Three Billboards Outside Ebbing Missouri

Three Billboards Outside Ebbing, Missouri | Fox Movies

Disclaimer: The following is a summary of this film with no spoilers. If you are the type of person who prefers to see films completely blind, however, I would not recommend reading.

This is the film that should have won best picture at the Academy Awards. It was written and directed by Martin Mcdonagh, a British-Irish playwright-come-director who brought us ‘In Bruges’ (2008), another favourite of mine. Witty, suspenseful, vulgar and violent, Three Billboards Outside Ebbing Missouri is one hell of a film.

While driving along the American interstate 10 near Vidor, Texas in 2000, Mcdonagh passed a strange billboard. Pictured below, it condemned the local police’s failure to solve the case of Kathy Page, who was killed nine years earlier.

Related image

The event inspired Three Billboards. In it, Mildred Hayes, a bereaved mother of a murdered girl, rents three billboards along a little used road outside town. By keeping the case of her murdered daughter in the public eye she hopes to increase the chance of it being solved.

The billboards read:

Raped while dying

And still no arrests?

How come, chief Willoughby?

Chief Willoughby, played by Woody Harrelson, is Ebbing’s head cop and a pillar of the community. For seven months his men have failed to turn up any evidence over the Angela Hayes case. His popularity puts the town at odds with the billboards and the woman who put them up.

Frances Mcdormand, wife of Joel Coen, plays Mildred Hayes in one of the the best performances of her career. Foul mouthed and abrasive, her determination to see justice for her daughter makes her a perfect antihero.

Sam Rockwell plays Jason Dixon, a moronic and uninhibited police officer with a violent temper who lives with his equally hateful mother. Fanatically loyal to Chief Willoughby, he takes personal offence to the billboards and launches a vendetta to see their removal.

Despite losing the Oscar for Best Picture to Guillermo Del Toro’s Shape of Water, Three Billboards was still an Academy Awards favourite, nominated for:

  • best picture
  • best original screenplay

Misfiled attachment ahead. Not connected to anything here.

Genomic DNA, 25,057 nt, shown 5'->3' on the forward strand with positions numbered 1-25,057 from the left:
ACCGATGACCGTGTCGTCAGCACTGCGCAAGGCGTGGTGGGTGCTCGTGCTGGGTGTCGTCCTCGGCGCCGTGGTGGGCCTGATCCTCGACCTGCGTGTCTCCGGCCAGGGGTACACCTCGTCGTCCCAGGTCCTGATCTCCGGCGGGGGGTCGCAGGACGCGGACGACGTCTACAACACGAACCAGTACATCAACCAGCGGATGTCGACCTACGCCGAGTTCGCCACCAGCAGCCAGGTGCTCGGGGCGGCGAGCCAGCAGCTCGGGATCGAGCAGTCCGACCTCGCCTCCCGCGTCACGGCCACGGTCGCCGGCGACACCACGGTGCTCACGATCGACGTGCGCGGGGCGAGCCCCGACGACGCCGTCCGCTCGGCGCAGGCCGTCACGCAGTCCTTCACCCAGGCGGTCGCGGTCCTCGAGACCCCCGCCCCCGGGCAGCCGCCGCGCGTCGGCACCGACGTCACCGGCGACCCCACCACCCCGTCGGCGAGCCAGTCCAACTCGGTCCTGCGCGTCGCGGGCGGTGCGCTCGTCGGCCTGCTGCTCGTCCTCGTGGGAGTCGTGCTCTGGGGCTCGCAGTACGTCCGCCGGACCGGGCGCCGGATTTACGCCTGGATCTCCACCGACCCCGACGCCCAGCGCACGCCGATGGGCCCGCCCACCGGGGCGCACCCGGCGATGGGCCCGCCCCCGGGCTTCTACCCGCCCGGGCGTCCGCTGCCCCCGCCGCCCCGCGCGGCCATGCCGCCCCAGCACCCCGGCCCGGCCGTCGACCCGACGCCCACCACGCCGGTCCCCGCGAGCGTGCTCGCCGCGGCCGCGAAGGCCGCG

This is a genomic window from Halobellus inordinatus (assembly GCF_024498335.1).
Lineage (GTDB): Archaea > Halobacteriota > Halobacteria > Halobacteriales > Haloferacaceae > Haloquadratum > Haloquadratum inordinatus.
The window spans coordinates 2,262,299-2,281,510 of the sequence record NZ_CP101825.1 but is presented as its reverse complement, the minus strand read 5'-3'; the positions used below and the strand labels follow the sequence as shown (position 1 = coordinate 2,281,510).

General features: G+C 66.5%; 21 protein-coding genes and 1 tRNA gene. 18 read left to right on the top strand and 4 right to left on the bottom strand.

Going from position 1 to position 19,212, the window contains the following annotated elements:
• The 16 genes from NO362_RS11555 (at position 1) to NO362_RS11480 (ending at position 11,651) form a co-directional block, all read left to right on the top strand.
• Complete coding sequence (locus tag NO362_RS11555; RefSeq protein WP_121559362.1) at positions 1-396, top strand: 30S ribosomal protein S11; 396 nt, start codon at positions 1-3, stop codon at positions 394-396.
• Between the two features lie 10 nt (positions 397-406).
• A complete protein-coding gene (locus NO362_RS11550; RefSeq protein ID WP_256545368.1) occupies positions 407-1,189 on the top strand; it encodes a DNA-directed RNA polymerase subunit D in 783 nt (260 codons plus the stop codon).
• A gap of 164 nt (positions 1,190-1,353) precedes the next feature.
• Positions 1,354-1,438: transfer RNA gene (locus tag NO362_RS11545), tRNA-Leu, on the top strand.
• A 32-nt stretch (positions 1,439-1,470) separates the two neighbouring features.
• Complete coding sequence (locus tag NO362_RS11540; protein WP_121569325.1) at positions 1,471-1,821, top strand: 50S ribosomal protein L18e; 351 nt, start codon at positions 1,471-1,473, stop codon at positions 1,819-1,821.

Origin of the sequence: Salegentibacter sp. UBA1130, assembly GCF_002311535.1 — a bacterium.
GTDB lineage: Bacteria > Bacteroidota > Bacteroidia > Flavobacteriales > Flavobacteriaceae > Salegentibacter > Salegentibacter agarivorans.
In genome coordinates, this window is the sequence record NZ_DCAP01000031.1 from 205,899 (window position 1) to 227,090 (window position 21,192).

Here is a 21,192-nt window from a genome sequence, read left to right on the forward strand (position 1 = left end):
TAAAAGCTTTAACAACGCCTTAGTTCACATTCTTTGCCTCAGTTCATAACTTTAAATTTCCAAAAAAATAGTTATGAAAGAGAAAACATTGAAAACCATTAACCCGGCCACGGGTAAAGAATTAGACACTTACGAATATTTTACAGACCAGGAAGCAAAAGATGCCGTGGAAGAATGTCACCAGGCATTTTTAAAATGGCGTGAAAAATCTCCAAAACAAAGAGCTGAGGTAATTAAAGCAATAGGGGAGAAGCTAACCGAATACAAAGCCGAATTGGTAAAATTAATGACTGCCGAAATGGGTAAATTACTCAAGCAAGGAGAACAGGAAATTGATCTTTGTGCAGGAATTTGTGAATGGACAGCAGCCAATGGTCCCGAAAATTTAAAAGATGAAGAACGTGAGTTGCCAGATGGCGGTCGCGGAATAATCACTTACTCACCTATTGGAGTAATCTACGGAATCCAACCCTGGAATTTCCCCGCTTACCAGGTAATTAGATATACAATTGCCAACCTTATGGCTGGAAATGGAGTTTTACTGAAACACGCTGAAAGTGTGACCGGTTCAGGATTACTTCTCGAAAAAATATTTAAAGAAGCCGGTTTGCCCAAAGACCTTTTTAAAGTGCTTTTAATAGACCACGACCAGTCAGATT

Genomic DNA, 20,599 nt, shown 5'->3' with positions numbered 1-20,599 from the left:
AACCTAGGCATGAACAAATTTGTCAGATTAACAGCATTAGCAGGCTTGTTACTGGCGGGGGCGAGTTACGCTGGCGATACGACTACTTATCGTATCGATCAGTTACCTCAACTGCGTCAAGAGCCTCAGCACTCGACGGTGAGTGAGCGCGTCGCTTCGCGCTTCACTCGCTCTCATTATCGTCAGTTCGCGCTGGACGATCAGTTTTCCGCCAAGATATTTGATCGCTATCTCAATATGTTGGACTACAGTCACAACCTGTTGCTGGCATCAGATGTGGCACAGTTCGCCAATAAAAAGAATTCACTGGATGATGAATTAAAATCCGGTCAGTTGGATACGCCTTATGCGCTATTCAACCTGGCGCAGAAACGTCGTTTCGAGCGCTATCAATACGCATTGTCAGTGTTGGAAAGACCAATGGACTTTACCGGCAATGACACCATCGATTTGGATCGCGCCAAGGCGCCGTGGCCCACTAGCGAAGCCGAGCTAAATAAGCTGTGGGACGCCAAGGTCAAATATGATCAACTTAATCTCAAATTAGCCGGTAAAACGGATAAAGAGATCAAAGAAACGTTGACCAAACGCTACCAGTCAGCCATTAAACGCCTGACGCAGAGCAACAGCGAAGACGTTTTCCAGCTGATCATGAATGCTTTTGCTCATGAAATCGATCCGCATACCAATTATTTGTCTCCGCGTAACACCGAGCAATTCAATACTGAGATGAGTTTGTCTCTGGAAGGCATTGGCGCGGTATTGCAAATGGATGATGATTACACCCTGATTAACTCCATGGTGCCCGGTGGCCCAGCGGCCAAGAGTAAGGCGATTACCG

• best film editing
  • best original score (Carter Burwell)

and winning:

  • best actress (Frances McDormand)
  • best supporting actor (Sam Rockwell)

Additionally Three Billboards won four Golden Globes and five BAFTAs. Both included best picture, best actress and supporting actor and best screenplay.

Image result for three billboards outside ebbing missouri characters

The film is intense. Its plot is turbulent and themes heavy: police brutality, grief, cancer and nihilism to name a few. Racism is touched on too, though somewhat clumsily. Like much of Mcdonagh’s work it couples dark comedy with deep emotional resonance. Few films have made me go from laughing out loud to hovering at the edge of my seat so much in a single sitting. Though the plot relies a little too strongly on coincidental encounters, at no point was it predictable.

Three Billboards was not without its share of controversy. Tim Parks of the New Yorker describes it as “a film so empty of emotional intelligence, so devoid of any remotely honest observation of the society it purports to serve”. Parks’s main criticism is that Three Billboards reduces complex social issues to a struggle between individuals and that it reinforces familiar stereotypes of the conservative Midwest. What he seems to forget, however, is that a film can only be so long, and exploring social issues and themes through characters is not transgression but the nature of narrative.

Another, more pressing criticism of Three Billboards is the handling of one of its main character arcs. Revealing more would call for a spoiler warning so I will stop short here. Suffice to say, I recommend you watch it first and come to your own conclusions. I will be happy to discuss mine in the comments below.

Verdict: 5/5


Leave a Reply

Fill in your details below or click an icon to log in: Logo

You are commenting using your account. Log Out /  Change )

Facebook photo

You are commenting using your Facebook account. Log Out /  Change )

Connecting to %s